ITB Syndrome, Stretch or Strengthen?

In a previous life (well, 2 years ago actually, but let’s be honest that sounded way more dramatic), I was a Chartered Physiotherapist. I suppose technically, I still am. I graduated from Southampton University in 2008 with a degree in physiotherapy and spent 8 years working in both the NHS and private sector.

The knowledge I gained has come in handy on many occasions when inevitably, I get injured. After chatting to a friend who withdrew from the Bournemouth marathon last year due to ITB syndrome, it got me thinking. In my opinion, ITB syndrome is one of the most mis-treated injuries amongst runners. Despite being one of the most common.

What is the ITB?

The Iliotibial band, or ITB, is a thick band of fascia, a sort of connective tissue, expanding from your pelvis, down the outside of your thigh, towards your knee. It stabilises your knee when it is straight and also in a slightly bent position, and is therefore particularly pertinent to runners. Parts of your gluteal muscles insert into the top portion of your ITB.

In years gone by, it was thought that if you overused your ITB it became tight and rubbed on the bony prominence on the outside of your knee, causing pain. More recent studies however, have found that the ITB is firmly anchored along the thigh bone, making it hugely unlikely that this ‘friction syndrome’ was the case at all.

So what then, causes that horrible, sharp pain amongst so many runners?

It is now widely accepted amongst medical professionals that ITB syndrome is actually a compression issue. Brace yourself, here comes the technical bit! When your knee bends to about 30 degrees, your ITB is drawn inwards due to normal inward rotation of your shin bone. The problems occur when this inward rotation is too excessive. This is often because the gluteal muscles at the top of the ITB are weak, allowing your knee to drift inwards every time your foot strikes the floor when running.

This exaggerated action compresses the adipose (fatty) tissue beneath your ITB which is thought to contains lots of small nerves that detect pain. Evidence now suggests that this repeated compression is the source of pain, not your ITB itself. Ouch!

What does this mean for treating ITB syndrome?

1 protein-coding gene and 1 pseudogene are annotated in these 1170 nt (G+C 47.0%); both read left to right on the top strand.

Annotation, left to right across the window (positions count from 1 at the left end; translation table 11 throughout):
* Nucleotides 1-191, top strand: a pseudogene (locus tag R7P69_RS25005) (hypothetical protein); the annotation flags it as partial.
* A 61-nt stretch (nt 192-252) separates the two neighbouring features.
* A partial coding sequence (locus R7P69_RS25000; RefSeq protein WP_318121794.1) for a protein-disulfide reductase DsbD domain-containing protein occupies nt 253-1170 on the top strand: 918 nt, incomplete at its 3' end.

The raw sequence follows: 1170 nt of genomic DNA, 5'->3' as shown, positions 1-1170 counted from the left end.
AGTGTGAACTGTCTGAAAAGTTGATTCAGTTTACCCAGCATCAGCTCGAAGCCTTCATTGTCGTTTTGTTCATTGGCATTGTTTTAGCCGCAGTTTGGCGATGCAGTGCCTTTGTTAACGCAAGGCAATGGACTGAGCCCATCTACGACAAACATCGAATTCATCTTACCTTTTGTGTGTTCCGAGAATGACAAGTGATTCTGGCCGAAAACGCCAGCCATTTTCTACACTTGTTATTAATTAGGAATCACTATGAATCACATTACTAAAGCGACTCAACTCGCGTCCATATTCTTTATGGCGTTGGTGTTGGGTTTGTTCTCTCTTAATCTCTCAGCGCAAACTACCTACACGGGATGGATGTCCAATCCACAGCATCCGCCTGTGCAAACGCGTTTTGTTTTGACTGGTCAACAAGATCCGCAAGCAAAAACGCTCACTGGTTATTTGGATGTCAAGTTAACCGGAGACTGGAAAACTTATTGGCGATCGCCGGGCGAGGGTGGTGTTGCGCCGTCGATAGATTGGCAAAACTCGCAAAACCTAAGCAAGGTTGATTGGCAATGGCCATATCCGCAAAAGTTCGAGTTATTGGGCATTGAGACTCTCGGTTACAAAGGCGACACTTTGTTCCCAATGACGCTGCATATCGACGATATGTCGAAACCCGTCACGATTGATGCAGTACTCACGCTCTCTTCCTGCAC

Historically, treatment has included stretching, foam rolling and massage. Advice that is still regurgitated by many sources (cough….Google!) As far as I can see, there are two main problems with this. Firstly, we now know from cadaveric studies that the ITB is anchored to the thigh bone. Trying to stretch it would therefore be similar to nailing a straightened out bike tyre to a plank of wood. Then wondering why you couldn’t stretch it any more. Secondly, even when dangling substantial weights on the end of an ITB, it’s maximum stretch is thought to be around 2mm.  As this is far more force than you are likely to be able to generate by more conventional stretching methods, it hardly seems worth the effort, does it?

So if stretching doesn’t help, where does that leave us?

If you accept the compression theory of ITB syndrome, then the only logical treatment is to correct your bio-mechanical abnormalities. This means looking at the causes for the increase in shin rotation and correcting any hip weakness you may have. Particularly of your gluteal muscles and foot posture. I feel some bridging, clams and single leg squats coming on!

My advice…

  1. See a physiotherapist if you are developing what you think might be ITB syndrome. There may not be a quick fix like massage, but the quicker you get to the root of the problem and address it, the quicker you’ll be back. It might require some hard work, but on the plus side it may also save you £££££’s on futile weekly massages for the issue. Bonus!
  2. Make sure that as your mileage increases, so does your strength and conditioning. The demands of running are high, so your strength training needs to match that. One reason I take issue with a simple, non-weight bearing clam….but that’s for another time!!
  3. Stretching absolutely has a place for maintaining/developing muscle length, but as the ITB is not a muscle, it may well be time for a re-think.

And finally,

Don’t wait until you have problems before you start addressing a lack of strength training. Prevention is after all, the best cure!

I’m always on the look out for new, creative gluteal strengthening exercises so please share any that you’re currently loving.



Leave a Reply

Your email address will not be published. Required fields are marked *